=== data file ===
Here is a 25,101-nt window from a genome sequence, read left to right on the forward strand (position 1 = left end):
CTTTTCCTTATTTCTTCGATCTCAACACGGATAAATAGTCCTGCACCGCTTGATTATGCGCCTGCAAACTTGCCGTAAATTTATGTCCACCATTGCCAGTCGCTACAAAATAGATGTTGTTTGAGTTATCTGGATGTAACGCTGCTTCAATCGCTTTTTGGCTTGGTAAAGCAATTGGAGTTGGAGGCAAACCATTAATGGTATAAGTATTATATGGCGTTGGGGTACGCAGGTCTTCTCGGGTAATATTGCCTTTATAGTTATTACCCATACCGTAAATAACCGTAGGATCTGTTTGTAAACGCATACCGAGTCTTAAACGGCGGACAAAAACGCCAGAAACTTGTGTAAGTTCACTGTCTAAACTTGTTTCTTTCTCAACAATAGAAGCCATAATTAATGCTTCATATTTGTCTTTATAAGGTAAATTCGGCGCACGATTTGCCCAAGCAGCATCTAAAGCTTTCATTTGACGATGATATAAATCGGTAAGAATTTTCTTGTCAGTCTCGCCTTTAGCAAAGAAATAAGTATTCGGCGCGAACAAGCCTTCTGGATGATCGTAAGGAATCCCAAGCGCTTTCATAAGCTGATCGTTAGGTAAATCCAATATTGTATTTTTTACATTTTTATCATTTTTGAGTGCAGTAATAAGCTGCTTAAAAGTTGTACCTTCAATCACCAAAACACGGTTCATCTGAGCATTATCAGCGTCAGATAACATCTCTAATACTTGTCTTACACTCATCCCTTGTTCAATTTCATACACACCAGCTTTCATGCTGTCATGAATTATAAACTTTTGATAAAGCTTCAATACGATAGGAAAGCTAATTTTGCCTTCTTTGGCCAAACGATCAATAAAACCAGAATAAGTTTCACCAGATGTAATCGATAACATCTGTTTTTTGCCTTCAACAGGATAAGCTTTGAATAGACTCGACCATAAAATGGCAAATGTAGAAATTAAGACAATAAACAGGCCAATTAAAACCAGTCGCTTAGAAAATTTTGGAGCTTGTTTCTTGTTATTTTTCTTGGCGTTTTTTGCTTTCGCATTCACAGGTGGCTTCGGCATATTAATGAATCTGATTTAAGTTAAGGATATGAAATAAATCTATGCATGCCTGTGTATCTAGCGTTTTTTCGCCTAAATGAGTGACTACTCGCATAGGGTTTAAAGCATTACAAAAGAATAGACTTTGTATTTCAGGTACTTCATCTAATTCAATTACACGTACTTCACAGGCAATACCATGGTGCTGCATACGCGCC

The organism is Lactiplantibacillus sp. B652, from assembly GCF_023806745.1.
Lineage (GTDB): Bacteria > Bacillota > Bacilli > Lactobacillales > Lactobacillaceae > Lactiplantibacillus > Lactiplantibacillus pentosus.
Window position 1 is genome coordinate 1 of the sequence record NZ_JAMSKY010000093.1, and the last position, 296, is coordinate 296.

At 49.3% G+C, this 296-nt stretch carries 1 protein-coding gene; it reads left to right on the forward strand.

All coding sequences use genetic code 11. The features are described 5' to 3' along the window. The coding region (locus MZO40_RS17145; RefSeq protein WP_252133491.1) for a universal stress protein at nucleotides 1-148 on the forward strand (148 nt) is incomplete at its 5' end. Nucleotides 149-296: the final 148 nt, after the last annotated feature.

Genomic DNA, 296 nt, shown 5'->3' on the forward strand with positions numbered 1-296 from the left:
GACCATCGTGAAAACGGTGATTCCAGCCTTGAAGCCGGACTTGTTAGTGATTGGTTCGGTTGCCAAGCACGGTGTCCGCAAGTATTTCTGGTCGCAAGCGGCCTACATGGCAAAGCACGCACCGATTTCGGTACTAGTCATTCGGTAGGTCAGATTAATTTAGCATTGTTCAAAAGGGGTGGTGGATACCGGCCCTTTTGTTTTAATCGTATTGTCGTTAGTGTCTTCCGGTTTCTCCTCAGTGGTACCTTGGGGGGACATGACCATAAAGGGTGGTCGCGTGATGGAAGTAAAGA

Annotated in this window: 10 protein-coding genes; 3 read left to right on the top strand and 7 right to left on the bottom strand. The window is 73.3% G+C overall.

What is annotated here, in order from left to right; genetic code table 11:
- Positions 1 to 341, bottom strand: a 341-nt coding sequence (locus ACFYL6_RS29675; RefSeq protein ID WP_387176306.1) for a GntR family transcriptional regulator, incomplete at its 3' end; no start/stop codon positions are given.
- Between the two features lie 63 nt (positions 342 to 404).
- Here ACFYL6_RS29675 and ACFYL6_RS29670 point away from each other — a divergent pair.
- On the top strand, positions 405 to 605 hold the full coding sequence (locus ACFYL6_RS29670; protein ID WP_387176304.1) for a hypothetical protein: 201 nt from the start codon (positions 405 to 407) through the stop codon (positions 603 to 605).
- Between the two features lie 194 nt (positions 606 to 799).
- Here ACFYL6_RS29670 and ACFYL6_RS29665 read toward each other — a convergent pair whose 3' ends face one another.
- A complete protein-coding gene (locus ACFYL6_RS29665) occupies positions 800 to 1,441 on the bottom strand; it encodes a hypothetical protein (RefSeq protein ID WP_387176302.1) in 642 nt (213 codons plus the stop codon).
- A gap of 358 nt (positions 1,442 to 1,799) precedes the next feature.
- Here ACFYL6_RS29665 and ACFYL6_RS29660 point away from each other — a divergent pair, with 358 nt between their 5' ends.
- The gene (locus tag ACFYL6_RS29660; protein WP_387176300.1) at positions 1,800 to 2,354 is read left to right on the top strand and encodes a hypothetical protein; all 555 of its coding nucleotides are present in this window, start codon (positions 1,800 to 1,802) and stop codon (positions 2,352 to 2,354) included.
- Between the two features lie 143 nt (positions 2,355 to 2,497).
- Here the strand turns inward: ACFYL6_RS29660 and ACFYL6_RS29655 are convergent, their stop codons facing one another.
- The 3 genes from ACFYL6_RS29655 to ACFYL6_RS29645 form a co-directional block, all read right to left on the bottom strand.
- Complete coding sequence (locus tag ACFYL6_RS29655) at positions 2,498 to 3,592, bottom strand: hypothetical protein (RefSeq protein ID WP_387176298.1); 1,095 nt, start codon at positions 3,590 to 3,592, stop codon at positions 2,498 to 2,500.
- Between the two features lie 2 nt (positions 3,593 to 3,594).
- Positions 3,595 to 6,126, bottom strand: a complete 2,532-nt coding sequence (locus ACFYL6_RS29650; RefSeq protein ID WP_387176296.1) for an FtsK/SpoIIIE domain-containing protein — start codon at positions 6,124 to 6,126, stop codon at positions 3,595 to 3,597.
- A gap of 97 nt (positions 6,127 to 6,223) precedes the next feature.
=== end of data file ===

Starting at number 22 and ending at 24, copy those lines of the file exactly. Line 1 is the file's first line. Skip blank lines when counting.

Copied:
- Between the two features lie 143 nt (positions 2,355 to 2,497).
- Here the strand turns inward: ACFYL6_RS29660 and ACFYL6_RS29655 are convergent, their stop codons facing one another.
- The 3 genes from ACFYL6_RS29655 to ACFYL6_RS29645 form a co-directional block, all read right to left on the bottom strand.